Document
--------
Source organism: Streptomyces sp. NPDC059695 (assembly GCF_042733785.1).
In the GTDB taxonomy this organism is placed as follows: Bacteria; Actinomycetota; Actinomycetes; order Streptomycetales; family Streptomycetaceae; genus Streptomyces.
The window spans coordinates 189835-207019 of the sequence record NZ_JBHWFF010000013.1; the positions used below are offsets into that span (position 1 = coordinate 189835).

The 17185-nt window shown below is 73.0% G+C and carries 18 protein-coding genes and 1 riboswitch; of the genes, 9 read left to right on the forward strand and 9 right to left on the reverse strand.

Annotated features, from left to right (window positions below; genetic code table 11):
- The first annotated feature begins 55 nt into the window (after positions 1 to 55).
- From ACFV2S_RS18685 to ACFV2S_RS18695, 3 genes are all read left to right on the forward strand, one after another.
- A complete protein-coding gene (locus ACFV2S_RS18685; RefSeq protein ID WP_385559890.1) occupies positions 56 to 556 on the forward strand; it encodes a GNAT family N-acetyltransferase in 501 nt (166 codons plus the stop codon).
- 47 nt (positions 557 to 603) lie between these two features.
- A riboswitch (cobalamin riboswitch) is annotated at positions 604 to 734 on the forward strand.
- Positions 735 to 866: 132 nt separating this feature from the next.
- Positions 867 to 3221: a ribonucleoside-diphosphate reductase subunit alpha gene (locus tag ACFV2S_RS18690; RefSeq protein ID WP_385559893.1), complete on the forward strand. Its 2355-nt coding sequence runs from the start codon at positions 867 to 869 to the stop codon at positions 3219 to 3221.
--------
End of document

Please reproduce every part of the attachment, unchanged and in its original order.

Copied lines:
Source organism: Streptomyces sp. NPDC059695 (assembly GCF_042733785.1).
In the GTDB taxonomy this organism is placed as follows: Bacteria; Actinomycetota; Actinomycetes; order Streptomycetales; family Streptomycetaceae; genus Streptomyces.
The window spans coordinates 189835-207019 of the sequence record NZ_JBHWFF010000013.1; the positions used below are offsets into that span (position 1 = coordinate 189835).

The 17185-nt window shown below is 73.0% G+C and carries 18 protein-coding genes and 1 riboswitch; of the genes, 9 read left to right on the forward strand and 9 right to left on the reverse strand.

Annotated features, from left to right (window positions below; genetic code table 11):
- The first annotated feature begins 55 nt into the window (after positions 1 to 55).
- From ACFV2S_RS18685 to ACFV2S_RS18695, 3 genes are all read left to right on the forward strand, one after another.
- A complete protein-coding gene (locus ACFV2S_RS18685; RefSeq protein ID WP_385559890.1) occupies positions 56 to 556 on the forward strand; it encodes a GNAT family N-acetyltransferase in 501 nt (166 codons plus the stop codon).
- 47 nt (positions 557 to 603) lie between these two features.
- A riboswitch (cobalamin riboswitch) is annotated at positions 604 to 734 on the forward strand.
- Positions 735 to 866: 132 nt separating this feature from the next.
- Positions 867 to 3221: a ribonucleoside-diphosphate reductase subunit alpha gene (locus tag ACFV2S_RS18690; RefSeq protein ID WP_385559893.1), complete on the forward strand. Its 2355-nt coding sequence runs from the start codon at positions 867 to 869 to the stop codon at positions 3219 to 3221.